Since its beginning, FIRST has had a positive impact on students and academic communities. Surveys conducted by the Center for Essential Management Services found that participating students’ attitudes about science, math, teamwork and the working world significantly improved after participating. The students’ self image also improved, particularly among minority groups. Also, interest in internship and employment opportunities with sponsoring local companies increased.
This season, participating FIRST students are also eligible to apply for over $8.0 million in scholarships from leading universities, colleges and companies that will be announced at the FIRST Championship in April. Through their participation in the 2005 competition, eight Long Island students applied for and earned scholarships to technology programs from prestigious colleges worth a combined $250,000. Between 2002 and 2006, Long Island students walked away with over $1,025,000 in college scholarships. In 2005, Hauppauge High School won the Chairman’s Award, which is the competition’s most prestigious award because it recognizes the team that embodies the goals and purpose of FIRST and best represents a model for other teams to emulate.
SBPLI was founded in 1984 by its President, Fred Breithut, with the goal of developing partnerships between local high schools and businesses that would provide students with practical experience, while helping the business community develop its future workforce. Over 70 partnerships have been formed. In 1999, Long Island FIRST was formed for the purpose of developing a Long Island Regional FIRST Robotics competition. The Long Island Regional has since grown with 38 teams registered for the 2006 competition. The increase in participation among high school students and local business demonstrates the importance of supporting the Long Island Regional FIRST Robotics Competition.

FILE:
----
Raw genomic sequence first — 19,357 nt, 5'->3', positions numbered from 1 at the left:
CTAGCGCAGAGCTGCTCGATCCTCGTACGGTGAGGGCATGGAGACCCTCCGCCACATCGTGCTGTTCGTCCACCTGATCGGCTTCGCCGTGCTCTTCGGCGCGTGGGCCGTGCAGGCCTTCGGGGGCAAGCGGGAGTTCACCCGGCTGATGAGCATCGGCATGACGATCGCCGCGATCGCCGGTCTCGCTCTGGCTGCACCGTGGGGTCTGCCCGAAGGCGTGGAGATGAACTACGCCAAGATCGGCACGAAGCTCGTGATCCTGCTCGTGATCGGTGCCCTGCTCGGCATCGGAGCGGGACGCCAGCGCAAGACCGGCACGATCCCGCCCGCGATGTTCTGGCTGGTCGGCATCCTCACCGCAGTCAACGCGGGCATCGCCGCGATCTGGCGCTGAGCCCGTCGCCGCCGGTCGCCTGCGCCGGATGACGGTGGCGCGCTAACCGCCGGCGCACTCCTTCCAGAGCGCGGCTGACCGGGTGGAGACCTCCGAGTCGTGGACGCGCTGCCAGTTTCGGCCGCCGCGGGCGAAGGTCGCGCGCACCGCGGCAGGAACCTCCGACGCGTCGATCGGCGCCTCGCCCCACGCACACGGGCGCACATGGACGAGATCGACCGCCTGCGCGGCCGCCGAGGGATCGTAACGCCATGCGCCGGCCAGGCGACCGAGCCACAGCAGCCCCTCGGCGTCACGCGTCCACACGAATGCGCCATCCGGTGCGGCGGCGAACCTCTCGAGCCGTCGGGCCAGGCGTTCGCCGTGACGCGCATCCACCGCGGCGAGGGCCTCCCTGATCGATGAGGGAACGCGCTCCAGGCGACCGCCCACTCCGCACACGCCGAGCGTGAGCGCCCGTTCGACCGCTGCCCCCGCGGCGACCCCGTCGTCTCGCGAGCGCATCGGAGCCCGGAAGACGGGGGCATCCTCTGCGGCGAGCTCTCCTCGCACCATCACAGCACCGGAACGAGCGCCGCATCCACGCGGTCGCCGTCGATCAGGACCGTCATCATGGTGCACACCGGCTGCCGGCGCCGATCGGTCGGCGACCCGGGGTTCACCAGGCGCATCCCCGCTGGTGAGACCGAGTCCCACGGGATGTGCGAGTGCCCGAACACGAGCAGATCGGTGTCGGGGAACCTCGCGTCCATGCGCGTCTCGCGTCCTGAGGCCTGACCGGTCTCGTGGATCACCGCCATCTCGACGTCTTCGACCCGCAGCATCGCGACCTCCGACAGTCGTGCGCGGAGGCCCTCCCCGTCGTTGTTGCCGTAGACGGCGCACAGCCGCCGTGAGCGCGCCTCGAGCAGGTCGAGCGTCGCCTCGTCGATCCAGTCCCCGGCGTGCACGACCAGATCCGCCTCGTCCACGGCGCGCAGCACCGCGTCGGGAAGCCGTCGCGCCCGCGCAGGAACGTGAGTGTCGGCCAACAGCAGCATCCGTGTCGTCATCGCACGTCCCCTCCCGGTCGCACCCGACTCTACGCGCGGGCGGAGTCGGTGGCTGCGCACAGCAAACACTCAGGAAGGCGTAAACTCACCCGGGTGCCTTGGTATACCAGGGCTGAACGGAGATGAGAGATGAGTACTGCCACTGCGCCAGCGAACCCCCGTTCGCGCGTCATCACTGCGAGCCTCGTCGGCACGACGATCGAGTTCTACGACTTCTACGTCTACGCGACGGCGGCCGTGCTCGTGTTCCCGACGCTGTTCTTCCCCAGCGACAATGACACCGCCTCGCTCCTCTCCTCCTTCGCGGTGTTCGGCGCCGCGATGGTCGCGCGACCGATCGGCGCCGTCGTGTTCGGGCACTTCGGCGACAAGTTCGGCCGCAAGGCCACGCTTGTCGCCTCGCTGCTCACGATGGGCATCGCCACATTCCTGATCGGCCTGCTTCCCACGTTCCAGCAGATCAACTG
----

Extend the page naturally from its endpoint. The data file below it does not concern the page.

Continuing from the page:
The SBPLI – L.I. FIRST sponsors and volunteers come from some of the most highly regarded companies and organizations in the Long Island region. This year’s Co-Sponsors are New York State Senator Owen Johnson, FESTO and SBPLI. Other major sponsors include Hofstra University, J.P. Morgan Chase, BAE Systems, EDO, Northrop Grumman, DeVry University, and SUNY Stony Brook.
FESTO, a major local corporation and continual supporter provides mentors to a number of local teams. “We have found that this competition truly works to inspire our young people to pursue careers in the engineering field. The students of today are the workforce of tomorrow. We owe it to the communities we live in by helping with this event,” said Hans Zobel, CEO of FESTO.
Breithut of SBPLI – L.I. FIRST would like to ask local businesses to consider joining Mr. Zobel and other Long Island technology leaders in supporting this year’s competition. Companies interested in sponsoring the 2006 Long Island Regional Competition or those that would like more information about the Robotics competition can call (631) 297-8592, or contact Fred Breithut at (631) 692-2962.